Rehabilitation Management and Treatments

Available or current treatment guidelines

Acute treatment is based on the model of protection, rest, ice, compression, and elevation. Active and passive stretching can be beneficial. In the three-to-seven-day period post injury, isometric training may also promote muscle recovery; isotonic exercises can be initiated if isometric training can be performed without pain.  After this stage, athletes may benefit from sport specific rehabilitation which aims to improve motor abilities, muscle resistance and strength. Surgery is indicated if there is a complete lesion of the muscle or the muscle tendon conjunction or a subtotal lesion with persistent pain and loss of strength after conservative management.7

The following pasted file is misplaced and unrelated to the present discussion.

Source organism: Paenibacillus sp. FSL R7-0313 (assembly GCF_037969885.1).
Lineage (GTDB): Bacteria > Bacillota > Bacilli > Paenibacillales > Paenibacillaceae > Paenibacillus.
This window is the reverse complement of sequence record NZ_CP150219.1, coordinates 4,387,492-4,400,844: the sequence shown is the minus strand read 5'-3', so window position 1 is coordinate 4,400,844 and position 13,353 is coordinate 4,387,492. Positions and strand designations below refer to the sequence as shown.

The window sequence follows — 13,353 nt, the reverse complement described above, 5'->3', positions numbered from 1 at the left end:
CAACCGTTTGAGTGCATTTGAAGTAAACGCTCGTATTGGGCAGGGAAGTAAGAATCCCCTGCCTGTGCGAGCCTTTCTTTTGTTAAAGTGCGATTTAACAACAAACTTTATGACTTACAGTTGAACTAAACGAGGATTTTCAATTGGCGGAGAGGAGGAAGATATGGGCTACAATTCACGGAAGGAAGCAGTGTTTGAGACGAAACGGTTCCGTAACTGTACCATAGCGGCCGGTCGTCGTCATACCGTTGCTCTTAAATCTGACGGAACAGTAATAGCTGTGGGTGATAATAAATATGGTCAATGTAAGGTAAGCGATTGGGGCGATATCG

At different disease stages

  • New onset/acute (initial 48-72 hours)
  • R.I.C.E. (rest, ice, compression, elevation)
  • Protect the injured muscle and minimize further damage16
  • Moderate exercise (active and passive stretching) as tolerated
  • Consider manual therapy consisting of massage to aid in drainage of inflammatory catabolites16
  • Overall, children are advised to rest and avoid activities that exacerbate pain16
  • Subacute (3-7 days after injury)
  • Physical therapy can be incorporated. Muscle stretching (passive, assisted or active), pain-free isometric exercise, modalities such as ultrasound, thermotherapy, and low or high intensity laser therapy16,17
  • OTC pain medications as needed16
  • Intermediate phase (several weeks to months)
  • Focus is on functional rehabilitation and general athletic reconditioning16
  • Strength training, balance and coordination training16
  • Sport-specific training16
  • Final stage: full recovery/Return to sport16